Strategies that adult children employ to find and maintain a satisfying distance from their toxic families include
- Decreasing meaningful contact,
reducing the amount of contact,
- Moving and staying away,
- Decreasing feeling for each other,
- And increasing their negative feelings and holding onto them.
- Others limit or curtail the effort they put into the relationship,
- And some even take legal action to dissolve any remaining official ties between them.
Hurt and hateful feelings serve a purpose for these adult children, enabling them to resist renewed attempts at reconciliation and protecting them from reentering abusive relationships with their parents. “By speaking their parents out of the family, they speak a new family into being,” said the author of the study.
One interesting and seemingly counterintuitive finding in the research was that adult kids who didn’t talk with their parents frequently didn’t necessarily have the worst quality communication; sometimes, the distance made it easier to feel closer to them.
And while ignoring role expectations and reducing relationship effort was easier after moving away, many study participants reported that moving away was easier than staying away.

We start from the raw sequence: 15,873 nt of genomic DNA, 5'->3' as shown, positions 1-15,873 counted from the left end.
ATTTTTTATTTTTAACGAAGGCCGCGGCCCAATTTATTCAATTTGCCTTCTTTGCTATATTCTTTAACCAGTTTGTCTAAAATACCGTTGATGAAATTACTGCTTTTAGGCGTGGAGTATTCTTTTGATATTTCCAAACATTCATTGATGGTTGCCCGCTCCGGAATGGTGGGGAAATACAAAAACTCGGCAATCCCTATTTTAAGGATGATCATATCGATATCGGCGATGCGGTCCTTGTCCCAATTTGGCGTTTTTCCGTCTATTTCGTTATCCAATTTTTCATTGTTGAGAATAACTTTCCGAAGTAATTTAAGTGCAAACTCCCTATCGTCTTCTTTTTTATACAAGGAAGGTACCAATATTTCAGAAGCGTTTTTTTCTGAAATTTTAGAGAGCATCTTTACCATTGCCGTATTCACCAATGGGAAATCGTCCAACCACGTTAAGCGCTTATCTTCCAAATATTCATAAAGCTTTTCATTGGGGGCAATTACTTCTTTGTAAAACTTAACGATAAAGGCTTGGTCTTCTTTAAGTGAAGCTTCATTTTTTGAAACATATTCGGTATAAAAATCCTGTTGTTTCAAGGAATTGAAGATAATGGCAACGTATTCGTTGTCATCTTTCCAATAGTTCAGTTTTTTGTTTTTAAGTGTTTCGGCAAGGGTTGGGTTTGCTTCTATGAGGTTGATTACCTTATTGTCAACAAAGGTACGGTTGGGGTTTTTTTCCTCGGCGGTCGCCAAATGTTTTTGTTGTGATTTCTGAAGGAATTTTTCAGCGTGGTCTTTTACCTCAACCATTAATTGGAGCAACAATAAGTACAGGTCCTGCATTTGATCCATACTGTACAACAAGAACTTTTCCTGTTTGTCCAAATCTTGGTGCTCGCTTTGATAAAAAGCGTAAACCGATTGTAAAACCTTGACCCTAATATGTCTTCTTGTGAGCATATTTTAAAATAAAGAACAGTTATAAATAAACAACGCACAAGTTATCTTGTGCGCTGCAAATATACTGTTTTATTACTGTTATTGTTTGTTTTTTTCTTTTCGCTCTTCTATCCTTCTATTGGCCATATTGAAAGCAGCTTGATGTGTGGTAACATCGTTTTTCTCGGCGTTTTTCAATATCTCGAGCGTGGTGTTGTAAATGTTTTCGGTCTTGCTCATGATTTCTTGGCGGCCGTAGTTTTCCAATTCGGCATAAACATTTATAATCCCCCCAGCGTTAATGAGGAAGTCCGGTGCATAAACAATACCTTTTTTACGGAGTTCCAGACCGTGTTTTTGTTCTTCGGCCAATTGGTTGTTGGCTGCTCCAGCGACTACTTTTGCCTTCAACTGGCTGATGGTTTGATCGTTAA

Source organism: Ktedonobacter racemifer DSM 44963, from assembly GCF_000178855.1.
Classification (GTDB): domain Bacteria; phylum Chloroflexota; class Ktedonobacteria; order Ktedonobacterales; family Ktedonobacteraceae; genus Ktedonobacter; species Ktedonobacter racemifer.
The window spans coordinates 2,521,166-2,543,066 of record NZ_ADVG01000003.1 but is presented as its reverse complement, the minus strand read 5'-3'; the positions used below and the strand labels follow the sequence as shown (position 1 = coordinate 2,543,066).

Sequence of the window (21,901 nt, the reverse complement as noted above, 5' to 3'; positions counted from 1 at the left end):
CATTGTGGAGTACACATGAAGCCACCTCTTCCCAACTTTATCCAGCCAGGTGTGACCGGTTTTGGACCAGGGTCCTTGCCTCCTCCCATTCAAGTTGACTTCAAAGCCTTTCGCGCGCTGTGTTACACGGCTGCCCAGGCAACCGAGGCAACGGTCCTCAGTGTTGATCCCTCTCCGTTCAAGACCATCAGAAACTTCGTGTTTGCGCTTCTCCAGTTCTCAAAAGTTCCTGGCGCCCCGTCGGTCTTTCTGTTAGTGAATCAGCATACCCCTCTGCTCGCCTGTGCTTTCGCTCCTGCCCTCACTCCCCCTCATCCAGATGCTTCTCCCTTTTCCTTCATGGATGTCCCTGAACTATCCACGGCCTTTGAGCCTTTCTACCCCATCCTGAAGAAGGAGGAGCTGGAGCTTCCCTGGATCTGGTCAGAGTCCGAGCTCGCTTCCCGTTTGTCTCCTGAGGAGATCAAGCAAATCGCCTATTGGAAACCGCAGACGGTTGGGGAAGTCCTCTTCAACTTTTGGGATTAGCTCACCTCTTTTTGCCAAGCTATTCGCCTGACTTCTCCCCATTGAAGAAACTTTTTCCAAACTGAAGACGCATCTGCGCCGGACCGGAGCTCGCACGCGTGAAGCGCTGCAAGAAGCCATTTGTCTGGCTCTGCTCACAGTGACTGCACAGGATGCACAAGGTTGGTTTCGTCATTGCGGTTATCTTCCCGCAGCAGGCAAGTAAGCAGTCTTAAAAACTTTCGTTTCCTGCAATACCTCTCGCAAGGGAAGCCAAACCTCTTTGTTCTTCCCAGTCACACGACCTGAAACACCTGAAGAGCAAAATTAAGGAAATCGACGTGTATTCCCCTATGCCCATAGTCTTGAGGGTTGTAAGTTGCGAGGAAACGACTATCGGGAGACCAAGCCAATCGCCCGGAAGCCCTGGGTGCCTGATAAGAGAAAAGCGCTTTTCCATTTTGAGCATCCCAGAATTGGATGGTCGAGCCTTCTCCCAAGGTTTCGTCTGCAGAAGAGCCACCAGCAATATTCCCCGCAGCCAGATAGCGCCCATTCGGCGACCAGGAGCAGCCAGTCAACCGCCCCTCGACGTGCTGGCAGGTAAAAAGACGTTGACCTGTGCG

Some said the most effective way to reduce the effect that parents’ actions had on their own emotional well-being was refusing to take responsibility for their parents’ actions and focusing on their own lives instead.
All unhappy families are unhappy in their own way, which explains why one person’s experience of family distancing is different from someone else’s. By contextualizing estrangement as a dynamic, rather than a fixed event in family functioning, the research points the way to the possibility of reconciliation, or at least rapprochement, on both sides of the generation gap.
 Conti, R.P. (2015)” Family Estrangement: Establishing a prevalence rate.”Communications Research, 1-29 Journal of Psychology & Behavioral Science,3, 28-35
 Scharp, Kristina M.,” You’re Not Welcome Here: A Grounded Theory of Family Distancing,”. Communication Research 1-29
Written by Jane Adams
Writer, coach and social psychologist